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Are there circumstances in which a criminal defense lawyer should not disclose to a jury the potentially mitigating mental health history of a client accused of murder? Yes, according to a recent opinion from the Fifth Circuit U.S. Court of Appeals. In Nov. 21′s Dretke v. St. Aubin, the court considered whether defendant Keith Michael St. Aubin’s trial counsel was ineffective because he did not adequately investigate St. Aubin’s “extensive history of mental health problems” and did not present that evidence during his sentencing. In a 3-0 opinion, the court concluded that defense lawyer Paul Nugent, a partner in Houston’s Forman, DeGeurin & Nugent, was not ineffective, because he had strategic reasons for not introducing his client’s mental health problems as evidence during the sentencing phase of the trial � namely because it might have allowed prosecutors to explore St. Aubin’s violent past. In its opinion, the Fifth Circuit sets out the following facts: St. Aubin was tried for murder in connection with a 1998 shooting spree when he was 19 years old. After arguing with a man during a street festival in Galveston, Texas, St. Aubin pulled out a handgun and started shooting into the crowd, killing one person and injuring four others. He also assaulted a police officer when he was arrested. At trial, Nugent declined to pursue an insanity defense and instead argued that his client had acted in self-defense. St. Aubin claimed he feared for his life because the victims who surrounded him were preparing to attack him. St. Aubin’s own psychiatrist had determined that an insanity defense was not possible, because St. Aubin knew the difference between right and wrong, according to the opinion. After a state court jury found St. Aubin guilty of murder, prosecutors presented evidence that St. Aubin had a bad reputation, including deputies who testified during the sentencing phase of the trial that while in jail St. Aubin threatened them, and a high school coach who testified that St. Aubin did not have a reputation as a peaceful, law-abiding citizen. Nugent did not call any rebuttal witnesses during the sentencing phase. St. Aubin was sentenced to life in prison for the murder and to 10 years in prison for assaulting the police officer. St. Aubin appealed, filing numerous state habeas corpus applications alleging that during the sentencing phase of his trial, Nugent did not present mitigation evidence, including that St. Aubin had been hospitalized twice for psychiatric reasons and had been prescribed a number of antipsychotic medications. St. Aubin maintained that evidence of his “mental illness, aggression, isolated acts of violence and other incidents of antisocial behavior” were kept from the jury, according to the opinion. Nugent submitted an affidavit during a state habeas proceeding asserting that he had extensive meetings with St. Aubin’s parents about all aspects of his client’s life that led him to conclude that presenting St. Aubin’s mental health history was a double-edged sword: It might diminish St. Aubin’s blameworthiness for the crimes but also indicate future dangerousness. In the affidavit, Nugent also said he made a strategic decision not to call any witnesses during the sentencing phase, according to the opinion. The state trial court denied habeas relief, a decision upheld by the Texas Court of Criminal Appeals. As a result, St. Aubin filed a federal habeas application with the U.S. District Court for the Southern District of Texas, which was denied. St. Aubin appealed to the Fifth Circuit, asserting ineffective assistance of counsel at his trial. The Fifth Circuit concluded that Nugent did a reasonable investigation into his client’s mental health history by reviewing his medical records and consulting with St. Aubin’s treating psychiatrist. Further investigation would not have been helpful. “An attorney who wants to keep damaging information out of a sentencing hearing does not act unreasonably by failing to investigate the damaging evidence further,” wrote Fifth Circuit Judge Rhesa Hawkins Barksdale, who was joined by Judges Fortunato “Pete” Benavides and Priscilla Owen. The panel also agreed with state court rulings that rejected St. Aubin’s habeas petitions by concluding that Nugent made a sound decision not to introduce his client’s mental health history into evidence during sentencing. “The district court’s finding that [Nugent's] decision was based on a professionally informed and competent assessment of St. Aubin’s mental health history and thus fell “within the wide range of reasonable professional assistance’ supports its conclusion that the state court denial of the failure-to-present-evidence claim was not unreasonable,” Barksdale wrote. STRATEGIC DECISION The Fifth Circuit’s decision shocks Jani Maselli, a Houston solo who has represented St. Aubin for several years in his habeas appeals. She notes that in 2003′s Wiggins v. Smith the U.S. Supreme Court emphasized that defense counsel must perform an adequate examination of mitigation evidence. “The problem is there was no investigation done into the mental health aspect, unless you consider a five minute and 16 second phone call [in which a psychiatrist spoke with St. Aubin] and a lawyer’s review of psychiatric records spanning years. It’s just unbelievable,” Maselli says. “It just infuriates me. It’s a total rejection of Wiggins.”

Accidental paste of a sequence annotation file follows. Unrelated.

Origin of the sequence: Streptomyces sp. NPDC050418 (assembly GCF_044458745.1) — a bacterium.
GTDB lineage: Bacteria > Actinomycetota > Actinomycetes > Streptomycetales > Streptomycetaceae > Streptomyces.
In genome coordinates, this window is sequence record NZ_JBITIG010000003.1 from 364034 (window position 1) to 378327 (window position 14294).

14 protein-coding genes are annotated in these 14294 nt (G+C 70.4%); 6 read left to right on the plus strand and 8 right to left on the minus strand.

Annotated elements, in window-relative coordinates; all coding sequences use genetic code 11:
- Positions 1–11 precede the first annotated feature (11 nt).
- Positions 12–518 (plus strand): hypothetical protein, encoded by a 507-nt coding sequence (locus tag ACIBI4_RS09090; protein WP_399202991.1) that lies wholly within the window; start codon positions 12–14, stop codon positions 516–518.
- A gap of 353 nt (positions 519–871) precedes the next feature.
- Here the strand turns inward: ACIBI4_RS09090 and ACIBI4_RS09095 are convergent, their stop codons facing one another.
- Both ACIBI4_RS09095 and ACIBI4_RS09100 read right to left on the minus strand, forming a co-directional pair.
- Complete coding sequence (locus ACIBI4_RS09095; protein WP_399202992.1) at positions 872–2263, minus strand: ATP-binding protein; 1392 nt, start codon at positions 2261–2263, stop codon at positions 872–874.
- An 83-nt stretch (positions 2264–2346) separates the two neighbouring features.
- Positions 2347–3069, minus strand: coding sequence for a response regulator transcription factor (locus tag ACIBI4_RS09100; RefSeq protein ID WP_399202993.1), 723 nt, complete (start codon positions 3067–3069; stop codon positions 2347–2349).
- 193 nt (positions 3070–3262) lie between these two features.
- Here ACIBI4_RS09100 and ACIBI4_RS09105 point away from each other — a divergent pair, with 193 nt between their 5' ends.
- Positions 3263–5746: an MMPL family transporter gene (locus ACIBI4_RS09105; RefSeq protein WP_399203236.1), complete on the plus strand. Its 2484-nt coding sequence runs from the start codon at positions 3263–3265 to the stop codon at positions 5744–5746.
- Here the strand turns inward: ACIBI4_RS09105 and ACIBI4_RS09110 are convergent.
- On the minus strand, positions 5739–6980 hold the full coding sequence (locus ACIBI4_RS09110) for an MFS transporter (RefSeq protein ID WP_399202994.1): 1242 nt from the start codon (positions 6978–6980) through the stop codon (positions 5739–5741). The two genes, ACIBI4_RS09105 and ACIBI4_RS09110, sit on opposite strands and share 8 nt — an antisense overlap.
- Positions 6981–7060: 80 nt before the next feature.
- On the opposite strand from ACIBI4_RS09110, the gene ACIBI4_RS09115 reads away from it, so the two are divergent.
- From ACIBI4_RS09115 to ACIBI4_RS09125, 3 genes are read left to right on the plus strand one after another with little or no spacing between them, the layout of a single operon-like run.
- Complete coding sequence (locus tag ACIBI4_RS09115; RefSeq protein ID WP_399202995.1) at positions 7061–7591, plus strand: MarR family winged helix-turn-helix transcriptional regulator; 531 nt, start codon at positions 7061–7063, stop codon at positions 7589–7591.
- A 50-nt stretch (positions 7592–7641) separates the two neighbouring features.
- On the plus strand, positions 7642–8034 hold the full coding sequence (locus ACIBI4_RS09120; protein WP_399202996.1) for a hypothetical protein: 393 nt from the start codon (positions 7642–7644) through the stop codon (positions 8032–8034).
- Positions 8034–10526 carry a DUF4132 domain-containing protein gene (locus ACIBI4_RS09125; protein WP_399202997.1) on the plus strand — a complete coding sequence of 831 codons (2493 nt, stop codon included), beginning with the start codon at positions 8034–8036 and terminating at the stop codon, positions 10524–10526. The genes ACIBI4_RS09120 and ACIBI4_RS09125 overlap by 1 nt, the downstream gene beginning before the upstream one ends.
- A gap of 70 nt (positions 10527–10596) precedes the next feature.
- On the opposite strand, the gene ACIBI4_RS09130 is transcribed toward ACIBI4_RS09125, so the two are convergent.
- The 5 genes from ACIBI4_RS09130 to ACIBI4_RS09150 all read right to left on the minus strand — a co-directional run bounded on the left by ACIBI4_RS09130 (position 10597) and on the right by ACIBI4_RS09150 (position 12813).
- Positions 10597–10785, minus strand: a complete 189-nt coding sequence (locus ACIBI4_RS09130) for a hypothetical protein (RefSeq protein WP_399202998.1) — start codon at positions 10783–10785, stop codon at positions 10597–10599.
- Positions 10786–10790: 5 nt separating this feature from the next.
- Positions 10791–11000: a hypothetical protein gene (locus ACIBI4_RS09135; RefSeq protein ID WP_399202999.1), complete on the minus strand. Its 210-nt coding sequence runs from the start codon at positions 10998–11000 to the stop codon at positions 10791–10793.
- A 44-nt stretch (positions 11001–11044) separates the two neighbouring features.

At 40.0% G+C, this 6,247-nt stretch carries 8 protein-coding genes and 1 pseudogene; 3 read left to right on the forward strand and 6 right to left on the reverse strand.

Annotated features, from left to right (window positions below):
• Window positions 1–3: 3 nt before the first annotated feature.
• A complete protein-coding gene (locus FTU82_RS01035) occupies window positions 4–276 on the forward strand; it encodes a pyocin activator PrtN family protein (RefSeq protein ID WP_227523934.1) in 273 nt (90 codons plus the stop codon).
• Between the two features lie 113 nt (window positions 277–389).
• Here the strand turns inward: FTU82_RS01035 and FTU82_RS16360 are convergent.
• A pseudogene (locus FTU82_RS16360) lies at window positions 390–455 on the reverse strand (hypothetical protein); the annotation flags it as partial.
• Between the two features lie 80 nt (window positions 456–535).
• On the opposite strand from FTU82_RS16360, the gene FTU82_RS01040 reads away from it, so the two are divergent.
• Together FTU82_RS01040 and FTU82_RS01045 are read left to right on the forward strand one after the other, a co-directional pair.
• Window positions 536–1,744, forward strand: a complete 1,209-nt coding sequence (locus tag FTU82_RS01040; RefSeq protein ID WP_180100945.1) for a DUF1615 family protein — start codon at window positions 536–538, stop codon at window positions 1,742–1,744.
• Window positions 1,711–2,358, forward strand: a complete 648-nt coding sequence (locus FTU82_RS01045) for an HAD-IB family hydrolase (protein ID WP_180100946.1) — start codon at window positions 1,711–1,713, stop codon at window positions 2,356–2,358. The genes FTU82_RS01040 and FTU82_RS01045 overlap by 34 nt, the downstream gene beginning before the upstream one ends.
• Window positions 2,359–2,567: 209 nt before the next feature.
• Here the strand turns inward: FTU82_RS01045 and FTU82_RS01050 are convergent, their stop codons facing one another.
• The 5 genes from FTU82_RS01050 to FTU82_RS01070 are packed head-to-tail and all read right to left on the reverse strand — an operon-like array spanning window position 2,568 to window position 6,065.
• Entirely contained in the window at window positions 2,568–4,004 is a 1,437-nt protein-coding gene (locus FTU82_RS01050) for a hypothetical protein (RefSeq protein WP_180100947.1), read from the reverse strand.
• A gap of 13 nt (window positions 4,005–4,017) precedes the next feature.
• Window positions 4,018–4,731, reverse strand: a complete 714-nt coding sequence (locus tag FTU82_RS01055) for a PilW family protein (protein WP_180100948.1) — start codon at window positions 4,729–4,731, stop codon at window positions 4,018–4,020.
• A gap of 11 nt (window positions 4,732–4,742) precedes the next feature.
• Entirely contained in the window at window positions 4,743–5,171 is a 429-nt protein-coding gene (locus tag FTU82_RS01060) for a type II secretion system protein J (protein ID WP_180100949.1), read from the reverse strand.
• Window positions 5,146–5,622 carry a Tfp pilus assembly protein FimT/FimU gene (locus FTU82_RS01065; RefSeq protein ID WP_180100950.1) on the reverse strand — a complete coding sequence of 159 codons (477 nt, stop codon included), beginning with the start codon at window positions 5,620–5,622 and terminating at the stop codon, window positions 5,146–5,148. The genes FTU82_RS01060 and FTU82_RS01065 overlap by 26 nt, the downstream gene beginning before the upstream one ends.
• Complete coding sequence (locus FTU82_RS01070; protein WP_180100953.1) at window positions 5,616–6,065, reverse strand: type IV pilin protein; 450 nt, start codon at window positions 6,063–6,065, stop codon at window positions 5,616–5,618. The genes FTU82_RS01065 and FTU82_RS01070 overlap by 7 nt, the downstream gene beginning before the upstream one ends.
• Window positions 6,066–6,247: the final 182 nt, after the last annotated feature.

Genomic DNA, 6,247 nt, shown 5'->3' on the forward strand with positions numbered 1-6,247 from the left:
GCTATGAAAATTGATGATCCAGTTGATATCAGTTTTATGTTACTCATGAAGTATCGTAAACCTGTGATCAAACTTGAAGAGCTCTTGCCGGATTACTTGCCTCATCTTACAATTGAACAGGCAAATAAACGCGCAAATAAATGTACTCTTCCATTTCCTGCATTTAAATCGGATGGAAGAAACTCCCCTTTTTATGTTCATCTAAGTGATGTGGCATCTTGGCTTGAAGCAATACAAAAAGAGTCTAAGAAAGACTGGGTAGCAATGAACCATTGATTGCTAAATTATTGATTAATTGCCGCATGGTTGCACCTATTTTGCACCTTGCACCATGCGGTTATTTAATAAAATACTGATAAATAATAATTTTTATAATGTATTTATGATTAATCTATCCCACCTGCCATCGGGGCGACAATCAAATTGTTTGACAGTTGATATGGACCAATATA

‘Our criminal justice system is just not equipped to handle people who do bad things with mental condi-tions. The reality is unless you’re insane — which is a tough standard — having some mental health is-sues is not a defense.’